UBC Forestry professor Dr Richard Hamelin has been named the 2020 American Phytopathological Society (APS) Fellow.
Dr Hamelin’s research aims to develop methods, tools, and approaches to improve our ability to identify, detect, monitor, and track pathogens of trees. He was at the forefront of the development of the field of molecular epidemiology of plant pathogens, applying population genetics concepts to answer questions about introduction, colonization patterns, and spread of native and invasive pathogens.
His approach to research has been to assemble large teams to address the health challenges faced by forests. An inspirational role model for young scientists, he has participated in the training and education of the next generation of plant pathologists by teaching undergraduate and graduate courses in forest pathology, forest ecology, biotic disturbances, and sustainable forest management.
Hamelin’s multidisciplinary approach to answering complex research questions, along with his capacity for bringing together scientists of various expertise have been key to his success.
In recognition of his contributions to forest pathology and his inspiring role as a mentor to the future generation of forest pathologists, Dr Hamelin is most deserving of recognition as a fellow of the American Phytopathological Society.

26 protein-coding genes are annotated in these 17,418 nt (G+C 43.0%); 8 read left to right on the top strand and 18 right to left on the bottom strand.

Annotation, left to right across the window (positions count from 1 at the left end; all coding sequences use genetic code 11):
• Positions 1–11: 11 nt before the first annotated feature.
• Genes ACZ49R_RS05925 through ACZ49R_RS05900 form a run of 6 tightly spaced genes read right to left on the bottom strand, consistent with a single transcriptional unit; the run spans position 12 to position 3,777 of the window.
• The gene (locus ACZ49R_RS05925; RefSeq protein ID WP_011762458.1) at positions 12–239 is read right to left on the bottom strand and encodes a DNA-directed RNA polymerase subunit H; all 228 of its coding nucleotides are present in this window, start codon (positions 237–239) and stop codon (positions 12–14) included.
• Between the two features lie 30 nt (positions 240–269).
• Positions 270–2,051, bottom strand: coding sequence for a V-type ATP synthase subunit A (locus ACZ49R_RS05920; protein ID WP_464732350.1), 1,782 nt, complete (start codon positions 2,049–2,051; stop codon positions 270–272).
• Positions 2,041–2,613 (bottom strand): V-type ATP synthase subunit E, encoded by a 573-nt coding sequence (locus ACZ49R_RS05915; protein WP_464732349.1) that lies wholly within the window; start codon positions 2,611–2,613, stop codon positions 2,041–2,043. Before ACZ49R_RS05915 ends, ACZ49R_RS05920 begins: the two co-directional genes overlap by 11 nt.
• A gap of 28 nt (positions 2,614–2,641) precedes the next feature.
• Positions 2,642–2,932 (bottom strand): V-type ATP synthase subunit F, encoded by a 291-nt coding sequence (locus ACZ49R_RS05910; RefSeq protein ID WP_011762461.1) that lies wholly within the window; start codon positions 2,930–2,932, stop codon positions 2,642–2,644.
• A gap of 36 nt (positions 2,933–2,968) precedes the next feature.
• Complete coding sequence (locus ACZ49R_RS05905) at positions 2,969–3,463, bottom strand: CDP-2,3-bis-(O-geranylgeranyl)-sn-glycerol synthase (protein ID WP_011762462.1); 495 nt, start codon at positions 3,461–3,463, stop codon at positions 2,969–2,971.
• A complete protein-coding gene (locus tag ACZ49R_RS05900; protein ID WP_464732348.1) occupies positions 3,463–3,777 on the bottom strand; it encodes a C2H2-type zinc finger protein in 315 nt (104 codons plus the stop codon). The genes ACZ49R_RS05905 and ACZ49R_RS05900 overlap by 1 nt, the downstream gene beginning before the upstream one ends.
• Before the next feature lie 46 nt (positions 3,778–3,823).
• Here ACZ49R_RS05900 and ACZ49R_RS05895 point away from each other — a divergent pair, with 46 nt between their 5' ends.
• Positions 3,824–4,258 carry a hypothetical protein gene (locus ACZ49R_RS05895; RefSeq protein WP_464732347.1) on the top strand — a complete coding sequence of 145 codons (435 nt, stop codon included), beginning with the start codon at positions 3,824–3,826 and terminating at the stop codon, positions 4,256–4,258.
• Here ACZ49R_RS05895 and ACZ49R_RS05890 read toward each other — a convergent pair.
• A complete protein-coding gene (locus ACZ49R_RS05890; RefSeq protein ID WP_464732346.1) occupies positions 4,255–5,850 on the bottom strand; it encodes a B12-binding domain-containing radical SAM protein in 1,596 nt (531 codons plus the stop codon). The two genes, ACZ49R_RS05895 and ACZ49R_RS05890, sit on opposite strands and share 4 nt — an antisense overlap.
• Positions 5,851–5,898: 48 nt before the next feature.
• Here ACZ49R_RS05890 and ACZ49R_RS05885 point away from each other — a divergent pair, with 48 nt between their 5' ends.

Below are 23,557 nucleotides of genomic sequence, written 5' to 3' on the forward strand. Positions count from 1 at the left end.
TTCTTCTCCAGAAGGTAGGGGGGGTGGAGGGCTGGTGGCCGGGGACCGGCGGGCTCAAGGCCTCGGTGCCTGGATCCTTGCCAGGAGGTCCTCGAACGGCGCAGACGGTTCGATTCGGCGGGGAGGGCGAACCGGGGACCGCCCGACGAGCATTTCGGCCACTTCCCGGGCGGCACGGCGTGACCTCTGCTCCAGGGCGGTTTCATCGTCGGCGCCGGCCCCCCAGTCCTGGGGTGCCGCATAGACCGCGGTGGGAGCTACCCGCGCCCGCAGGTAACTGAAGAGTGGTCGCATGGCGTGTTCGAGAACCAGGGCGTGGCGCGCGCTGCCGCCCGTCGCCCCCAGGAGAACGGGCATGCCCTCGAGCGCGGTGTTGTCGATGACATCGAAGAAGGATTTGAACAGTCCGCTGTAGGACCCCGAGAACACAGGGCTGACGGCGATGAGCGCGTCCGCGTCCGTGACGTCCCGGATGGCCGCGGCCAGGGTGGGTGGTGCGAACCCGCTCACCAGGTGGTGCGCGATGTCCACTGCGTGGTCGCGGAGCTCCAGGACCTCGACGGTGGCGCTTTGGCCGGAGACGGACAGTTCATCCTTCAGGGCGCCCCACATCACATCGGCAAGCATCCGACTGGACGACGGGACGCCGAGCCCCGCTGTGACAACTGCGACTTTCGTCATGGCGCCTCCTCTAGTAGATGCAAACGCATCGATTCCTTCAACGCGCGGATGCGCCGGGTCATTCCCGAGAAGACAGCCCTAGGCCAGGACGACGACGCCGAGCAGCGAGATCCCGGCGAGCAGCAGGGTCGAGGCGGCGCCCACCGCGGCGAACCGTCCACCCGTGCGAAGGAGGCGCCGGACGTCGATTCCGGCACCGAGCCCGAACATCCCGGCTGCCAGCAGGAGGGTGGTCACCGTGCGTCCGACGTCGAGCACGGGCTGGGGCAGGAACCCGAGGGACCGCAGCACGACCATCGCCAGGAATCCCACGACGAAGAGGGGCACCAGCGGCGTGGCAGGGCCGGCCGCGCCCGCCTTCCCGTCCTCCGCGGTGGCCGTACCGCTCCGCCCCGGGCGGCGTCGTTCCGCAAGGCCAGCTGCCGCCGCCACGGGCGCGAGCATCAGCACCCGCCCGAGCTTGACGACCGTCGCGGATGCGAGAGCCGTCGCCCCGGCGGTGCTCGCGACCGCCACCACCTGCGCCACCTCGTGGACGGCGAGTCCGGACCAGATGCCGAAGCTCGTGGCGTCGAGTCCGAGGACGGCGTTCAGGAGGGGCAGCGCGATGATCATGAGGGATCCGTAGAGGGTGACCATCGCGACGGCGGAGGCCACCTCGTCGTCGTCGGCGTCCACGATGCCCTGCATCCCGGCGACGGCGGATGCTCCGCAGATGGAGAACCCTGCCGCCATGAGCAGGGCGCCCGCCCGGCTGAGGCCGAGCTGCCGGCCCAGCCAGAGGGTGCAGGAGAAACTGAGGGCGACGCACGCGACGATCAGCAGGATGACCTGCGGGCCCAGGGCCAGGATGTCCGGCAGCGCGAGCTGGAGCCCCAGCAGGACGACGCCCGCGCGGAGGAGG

About the APS Fellow
The American Phytopathological Society grants this honor to a current APS member in recognition of distinguished contributions to plant pathology or to the Society. Fellow recognition is based on significant contributions in one or more of the following areas: original research, teaching, administration, professional and public service, and/or extension and outreach.
About the American Phytopathological Society
APS works with a variety of stakeholders on agricultural, food safety, and food security issues. APS also provides scientific input on public policy issues to federal policymakers and agency personnel and works with other scientific organizations and coalitions to increase the awareness of the science of plant pathology and advocate for increases in agricultural research funding.